IKEA’s external initiatives involve partnerships with NGOs to support educational projects.
“Since 2003, the IKEA Foundation has donated EUR 1 for every soft toy sold during the soft toys for education campaign in IKEA stores in November and December. This longstanding partnership with Save the Children and UNICEF funded educational projects in some of the world’s poorest communities. Thanks to the support of IKEA co-workers and customer, this 13-year campaign has 77 million EUR donated by IKEA Foundation as a result of the soft toys for education campaign 99 Projects supported in 46 countries, which enabled more than 12 million children living in poverty to receive a better education.”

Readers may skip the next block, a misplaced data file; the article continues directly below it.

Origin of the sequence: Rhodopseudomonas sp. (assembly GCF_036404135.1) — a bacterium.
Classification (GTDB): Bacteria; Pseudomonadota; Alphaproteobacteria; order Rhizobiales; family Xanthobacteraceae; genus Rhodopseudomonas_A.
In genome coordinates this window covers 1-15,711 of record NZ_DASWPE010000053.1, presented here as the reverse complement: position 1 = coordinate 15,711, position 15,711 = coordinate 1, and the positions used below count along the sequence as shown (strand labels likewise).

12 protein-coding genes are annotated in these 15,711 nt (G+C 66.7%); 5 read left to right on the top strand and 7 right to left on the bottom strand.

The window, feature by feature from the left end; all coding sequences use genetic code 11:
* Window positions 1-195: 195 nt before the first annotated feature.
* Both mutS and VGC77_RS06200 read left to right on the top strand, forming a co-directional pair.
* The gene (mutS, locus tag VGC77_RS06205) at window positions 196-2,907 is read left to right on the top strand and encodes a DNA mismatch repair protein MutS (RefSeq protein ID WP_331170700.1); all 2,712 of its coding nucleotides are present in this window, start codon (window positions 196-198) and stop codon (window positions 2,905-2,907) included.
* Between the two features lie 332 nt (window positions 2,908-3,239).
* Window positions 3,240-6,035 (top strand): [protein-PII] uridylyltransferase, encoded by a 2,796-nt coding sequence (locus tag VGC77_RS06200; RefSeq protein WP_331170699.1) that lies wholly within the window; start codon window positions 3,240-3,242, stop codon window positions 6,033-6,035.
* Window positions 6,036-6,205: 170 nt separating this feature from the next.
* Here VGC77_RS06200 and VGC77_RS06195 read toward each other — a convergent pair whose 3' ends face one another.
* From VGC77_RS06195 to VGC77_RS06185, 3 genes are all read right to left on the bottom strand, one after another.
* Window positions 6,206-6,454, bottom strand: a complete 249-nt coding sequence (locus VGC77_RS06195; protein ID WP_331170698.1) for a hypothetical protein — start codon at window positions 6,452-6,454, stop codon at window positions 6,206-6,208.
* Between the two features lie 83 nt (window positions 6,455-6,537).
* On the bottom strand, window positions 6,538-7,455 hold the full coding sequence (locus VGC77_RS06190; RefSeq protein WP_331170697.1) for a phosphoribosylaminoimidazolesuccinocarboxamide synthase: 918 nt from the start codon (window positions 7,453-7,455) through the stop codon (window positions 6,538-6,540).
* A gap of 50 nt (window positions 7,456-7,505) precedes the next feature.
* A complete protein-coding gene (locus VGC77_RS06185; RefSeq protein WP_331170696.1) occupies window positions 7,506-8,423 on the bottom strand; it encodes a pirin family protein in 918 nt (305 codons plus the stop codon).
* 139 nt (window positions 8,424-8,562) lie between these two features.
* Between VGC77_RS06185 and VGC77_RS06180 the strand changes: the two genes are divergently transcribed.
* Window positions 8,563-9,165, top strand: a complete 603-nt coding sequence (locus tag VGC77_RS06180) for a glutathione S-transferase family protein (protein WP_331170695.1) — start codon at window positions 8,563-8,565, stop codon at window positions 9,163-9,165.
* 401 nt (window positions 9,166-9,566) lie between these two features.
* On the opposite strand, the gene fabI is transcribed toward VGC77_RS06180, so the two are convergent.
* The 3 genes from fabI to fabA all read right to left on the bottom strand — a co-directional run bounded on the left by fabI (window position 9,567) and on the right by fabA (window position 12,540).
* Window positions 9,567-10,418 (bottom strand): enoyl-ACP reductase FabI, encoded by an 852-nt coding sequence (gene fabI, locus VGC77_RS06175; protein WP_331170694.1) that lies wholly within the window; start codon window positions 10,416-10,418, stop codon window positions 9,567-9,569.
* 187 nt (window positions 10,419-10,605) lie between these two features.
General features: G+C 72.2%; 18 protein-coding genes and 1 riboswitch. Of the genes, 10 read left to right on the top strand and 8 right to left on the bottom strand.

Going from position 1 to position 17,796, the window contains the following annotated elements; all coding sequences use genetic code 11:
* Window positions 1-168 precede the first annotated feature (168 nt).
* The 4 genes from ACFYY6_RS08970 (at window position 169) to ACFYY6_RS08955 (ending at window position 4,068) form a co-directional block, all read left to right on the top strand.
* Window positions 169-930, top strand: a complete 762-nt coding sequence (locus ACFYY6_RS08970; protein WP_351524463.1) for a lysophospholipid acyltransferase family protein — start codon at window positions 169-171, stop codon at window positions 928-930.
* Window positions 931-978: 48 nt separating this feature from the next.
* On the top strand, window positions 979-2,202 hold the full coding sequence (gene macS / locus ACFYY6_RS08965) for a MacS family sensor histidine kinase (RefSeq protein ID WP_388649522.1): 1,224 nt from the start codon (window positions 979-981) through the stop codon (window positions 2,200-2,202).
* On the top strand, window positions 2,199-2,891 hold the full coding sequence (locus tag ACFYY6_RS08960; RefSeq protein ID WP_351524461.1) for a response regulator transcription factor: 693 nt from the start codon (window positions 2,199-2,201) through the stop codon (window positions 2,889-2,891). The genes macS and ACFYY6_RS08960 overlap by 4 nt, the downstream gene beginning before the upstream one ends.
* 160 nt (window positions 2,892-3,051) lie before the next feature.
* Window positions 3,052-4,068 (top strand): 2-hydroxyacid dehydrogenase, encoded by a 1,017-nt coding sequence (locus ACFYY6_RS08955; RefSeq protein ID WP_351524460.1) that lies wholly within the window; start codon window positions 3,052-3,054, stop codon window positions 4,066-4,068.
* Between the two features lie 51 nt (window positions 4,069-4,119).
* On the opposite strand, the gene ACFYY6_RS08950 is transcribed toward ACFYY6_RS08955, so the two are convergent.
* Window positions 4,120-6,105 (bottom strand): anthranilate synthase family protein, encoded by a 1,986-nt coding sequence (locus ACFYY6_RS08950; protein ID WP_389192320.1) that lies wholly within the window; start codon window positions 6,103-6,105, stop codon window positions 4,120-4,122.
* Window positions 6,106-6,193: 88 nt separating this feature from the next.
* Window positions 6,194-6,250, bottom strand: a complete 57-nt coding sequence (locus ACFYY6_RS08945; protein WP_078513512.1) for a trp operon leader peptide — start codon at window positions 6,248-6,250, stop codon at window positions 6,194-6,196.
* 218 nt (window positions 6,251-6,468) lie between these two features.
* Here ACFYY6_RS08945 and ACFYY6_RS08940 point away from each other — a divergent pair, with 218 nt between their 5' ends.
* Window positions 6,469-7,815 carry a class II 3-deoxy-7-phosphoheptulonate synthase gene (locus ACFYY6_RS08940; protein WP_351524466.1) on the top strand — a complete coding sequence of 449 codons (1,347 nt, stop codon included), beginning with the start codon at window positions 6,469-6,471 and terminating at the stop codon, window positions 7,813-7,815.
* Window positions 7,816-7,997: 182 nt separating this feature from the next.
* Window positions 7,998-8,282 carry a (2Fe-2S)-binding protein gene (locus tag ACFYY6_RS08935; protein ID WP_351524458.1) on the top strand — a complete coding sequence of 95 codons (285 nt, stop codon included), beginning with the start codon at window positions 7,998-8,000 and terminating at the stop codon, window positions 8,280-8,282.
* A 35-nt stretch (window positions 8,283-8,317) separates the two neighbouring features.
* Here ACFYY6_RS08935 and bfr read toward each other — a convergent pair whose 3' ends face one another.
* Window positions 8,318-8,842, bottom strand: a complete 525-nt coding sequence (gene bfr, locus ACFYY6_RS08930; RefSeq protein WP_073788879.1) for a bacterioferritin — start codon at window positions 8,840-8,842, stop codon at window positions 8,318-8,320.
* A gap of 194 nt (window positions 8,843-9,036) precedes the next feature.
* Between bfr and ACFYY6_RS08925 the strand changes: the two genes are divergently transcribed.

AkzoNobel discusses in its 2015 Sustainability Report that its community program includes education for its employees as well as in the communities in which it operates.
“Our Community Program encourages sites and individuals to take part in projects where our products, and the skills and knowledge of employees, can benefit the wider community on a sustainable basis. In the past ten years, the initiative has been firmly embedded in our worldwide organization. Projects have included employee involvement in the redecoration of schools, community centers, shelters and daycare centers for the homeless. Other projects have focused on vocational training for the reintegration of unemployed youngsters, women and the disabled, as well as enhancing HSE awareness among children and boosting their interest in chemistry and science. All of these community activities are taking place in various parts of the world and contribute to creating more human cities.”